Do you ever wonder what the boss really thinks about you as the Sales Leader? Finding out what your boss thinks can be a delicate and challenging task. While most people fear the overly blunt, critical boss, an excessively nice or evasive boss can be just as frustrating. So here are the top three things your boss thinks about you.
Hunters and farmers aren’t the only functions associated with salespeople. There are many roles and specific skills related to each position. The success of your sales team and their role can impact the success of your whole business. Read about each role and how they can excel at different things.
It’s a new year, and whether 2020 was a good or bad year for your company should not change the fact that you want to drive sales growth in 2021. In the blink of an eye, new competitors emerge, products similar to yours are released, and before you know it, there’s a race to get on top. Here are five ways to drive sales growth:
The year 2020 was far from typical. COVID-19 struck humankind and, scientists responded with unprecedented speed to discover and manufacture vaccines. People were isolated from loved ones, but instead of letting that distance consume them, they embraced Zoom and FaceTime video chats. Protests rose up across many major cities, and instead of repressing the cause, many states took notice and started the beginnings of reform.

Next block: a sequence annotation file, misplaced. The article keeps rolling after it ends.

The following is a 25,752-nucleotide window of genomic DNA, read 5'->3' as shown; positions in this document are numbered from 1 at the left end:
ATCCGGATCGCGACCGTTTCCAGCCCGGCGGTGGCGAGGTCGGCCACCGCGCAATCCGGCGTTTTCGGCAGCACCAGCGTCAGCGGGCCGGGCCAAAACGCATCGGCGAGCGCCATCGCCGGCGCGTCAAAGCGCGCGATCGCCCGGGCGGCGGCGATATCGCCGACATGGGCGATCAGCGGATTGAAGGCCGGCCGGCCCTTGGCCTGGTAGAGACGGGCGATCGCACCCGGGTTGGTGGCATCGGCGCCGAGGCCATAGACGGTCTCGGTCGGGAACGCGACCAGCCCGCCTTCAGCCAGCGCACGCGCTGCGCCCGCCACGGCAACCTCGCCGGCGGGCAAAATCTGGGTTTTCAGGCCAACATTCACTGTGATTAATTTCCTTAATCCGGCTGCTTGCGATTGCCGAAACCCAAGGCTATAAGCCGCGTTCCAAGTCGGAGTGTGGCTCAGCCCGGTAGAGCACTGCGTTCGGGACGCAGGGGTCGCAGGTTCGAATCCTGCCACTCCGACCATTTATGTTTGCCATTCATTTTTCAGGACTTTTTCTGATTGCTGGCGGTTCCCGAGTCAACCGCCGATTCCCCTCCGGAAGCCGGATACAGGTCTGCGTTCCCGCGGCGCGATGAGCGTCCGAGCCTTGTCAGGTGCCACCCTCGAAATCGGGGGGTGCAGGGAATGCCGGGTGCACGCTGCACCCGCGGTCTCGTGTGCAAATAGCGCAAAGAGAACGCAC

Do you feel like 2020 lasted ten years instead of just one? If you do, you’re not alone. With everyone anticipating a new year’s turn, it can be difficult to keep your sales team engaged, especially with all of the zoom fatigue and pandemic burnout. As a leader, you can’t just rely on your team being intrinsically motivated, leaving it up to them to engage. Sometimes your team may be inherently motivated. But what happens when they aren’t as engaged?
Coming into a new sales organization Mason as a sales leader has political capital. Political capital is defined as the trust, goodwill, and influence you have with organizations, teams, and individuals. It is also connected to the amount of “unbudgeted” spend you have. In layman’s terms, your “pull.”